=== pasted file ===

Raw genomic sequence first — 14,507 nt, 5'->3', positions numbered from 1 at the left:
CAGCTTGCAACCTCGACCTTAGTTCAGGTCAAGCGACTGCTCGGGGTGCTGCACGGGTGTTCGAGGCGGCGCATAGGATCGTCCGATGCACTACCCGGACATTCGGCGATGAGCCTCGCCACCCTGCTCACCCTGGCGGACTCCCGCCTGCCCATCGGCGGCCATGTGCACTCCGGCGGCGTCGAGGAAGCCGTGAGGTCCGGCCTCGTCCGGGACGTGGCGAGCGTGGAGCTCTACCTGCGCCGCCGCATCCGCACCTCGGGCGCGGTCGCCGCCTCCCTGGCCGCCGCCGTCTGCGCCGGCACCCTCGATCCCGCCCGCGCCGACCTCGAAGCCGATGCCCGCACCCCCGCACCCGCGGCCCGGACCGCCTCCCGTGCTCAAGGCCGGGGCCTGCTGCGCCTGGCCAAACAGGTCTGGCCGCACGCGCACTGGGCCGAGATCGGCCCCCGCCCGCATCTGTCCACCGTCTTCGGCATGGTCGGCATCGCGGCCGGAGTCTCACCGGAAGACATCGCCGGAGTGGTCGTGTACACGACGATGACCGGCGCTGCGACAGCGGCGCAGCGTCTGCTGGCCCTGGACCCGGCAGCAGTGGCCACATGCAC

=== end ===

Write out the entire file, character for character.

Raw genomic sequence first — 14,507 nt, 5'->3', positions numbered from 1 at the left:
CAGCTTGCAACCTCGACCTTAGTTCAGGTCAAGCGACTGCTCGGGGTGCTGCACGGGTGTTCGAGGCGGCGCATAGGATCGTCCGATGCACTACCCGGACATTCGGCGATGAGCCTCGCCACCCTGCTCACCCTGGCGGACTCCCGCCTGCCCATCGGCGGCCATGTGCACTCCGGCGGCGTCGAGGAAGCCGTGAGGTCCGGCCTCGTCCGGGACGTGGCGAGCGTGGAGCTCTACCTGCGCCGCCGCATCCGCACCTCGGGCGCGGTCGCCGCCTCCCTGGCCGCCGCCGTCTGCGCCGGCACCCTCGATCCCGCCCGCGCCGACCTCGAAGCCGATGCCCGCACCCCCGCACCCGCGGCCCGGACCGCCTCCCGTGCTCAAGGCCGGGGCCTGCTGCGCCTGGCCAAACAGGTCTGGCCGCACGCGCACTGGGCCGAGATCGGCCCCCGCCCGCATCTGTCCACCGTCTTCGGCATGGTCGGCATCGCGGCCGGAGTCTCACCGGAAGACATCGCCGGAGTGGTCGTGTACACGACGATGACCGGCGCTGCGACAGCGGCGCAGCGTCTGCTGGCCCTGGACCCGGCAGCAGTGGCCACATGCAC